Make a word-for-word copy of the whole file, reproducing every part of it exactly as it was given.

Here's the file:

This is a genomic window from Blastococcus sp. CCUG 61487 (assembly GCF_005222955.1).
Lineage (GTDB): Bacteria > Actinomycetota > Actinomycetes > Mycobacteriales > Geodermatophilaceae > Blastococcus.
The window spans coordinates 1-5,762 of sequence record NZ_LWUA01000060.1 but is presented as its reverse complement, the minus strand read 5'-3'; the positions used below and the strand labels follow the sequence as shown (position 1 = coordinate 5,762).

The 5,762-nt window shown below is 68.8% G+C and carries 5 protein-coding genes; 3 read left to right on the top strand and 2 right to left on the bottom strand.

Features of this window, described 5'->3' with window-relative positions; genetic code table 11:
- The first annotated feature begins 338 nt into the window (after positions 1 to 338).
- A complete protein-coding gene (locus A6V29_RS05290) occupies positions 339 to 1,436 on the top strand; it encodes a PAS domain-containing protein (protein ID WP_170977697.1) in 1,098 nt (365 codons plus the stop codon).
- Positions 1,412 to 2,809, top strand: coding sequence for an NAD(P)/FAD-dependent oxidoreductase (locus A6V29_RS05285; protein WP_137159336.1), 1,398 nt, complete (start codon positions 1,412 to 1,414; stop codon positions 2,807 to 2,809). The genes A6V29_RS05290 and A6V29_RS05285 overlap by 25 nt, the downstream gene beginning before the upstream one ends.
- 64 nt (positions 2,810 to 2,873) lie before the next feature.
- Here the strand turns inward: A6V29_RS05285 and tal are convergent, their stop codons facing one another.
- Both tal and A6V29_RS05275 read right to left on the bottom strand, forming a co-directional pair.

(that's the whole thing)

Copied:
This is a genomic window from Blastococcus sp. CCUG 61487 (assembly GCF_005222955.1).
Lineage (GTDB): Bacteria > Actinomycetota > Actinomycetes > Mycobacteriales > Geodermatophilaceae > Blastococcus.
The window spans coordinates 1-5,762 of sequence record NZ_LWUA01000060.1 but is presented as its reverse complement, the minus strand read 5'-3'; the positions used below and the strand labels follow the sequence as shown (position 1 = coordinate 5,762).

The 5,762-nt window shown below is 68.8% G+C and carries 5 protein-coding genes; 3 read left to right on the top strand and 2 right to left on the bottom strand.

Features of this window, described 5'->3' with window-relative positions; genetic code table 11:
- The first annotated feature begins 338 nt into the window (after positions 1 to 338).
- A complete protein-coding gene (locus A6V29_RS05290) occupies positions 339 to 1,436 on the top strand; it encodes a PAS domain-containing protein (protein ID WP_170977697.1) in 1,098 nt (365 codons plus the stop codon).
- Positions 1,412 to 2,809, top strand: coding sequence for an NAD(P)/FAD-dependent oxidoreductase (locus A6V29_RS05285; protein WP_137159336.1), 1,398 nt, complete (start codon positions 1,412 to 1,414; stop codon positions 2,807 to 2,809). The genes A6V29_RS05290 and A6V29_RS05285 overlap by 25 nt, the downstream gene beginning before the upstream one ends.
- 64 nt (positions 2,810 to 2,873) lie before the next feature.
- Here the strand turns inward: A6V29_RS05285 and tal are convergent, their stop codons facing one another.
- Both tal and A6V29_RS05275 read right to left on the bottom strand, forming a co-directional pair.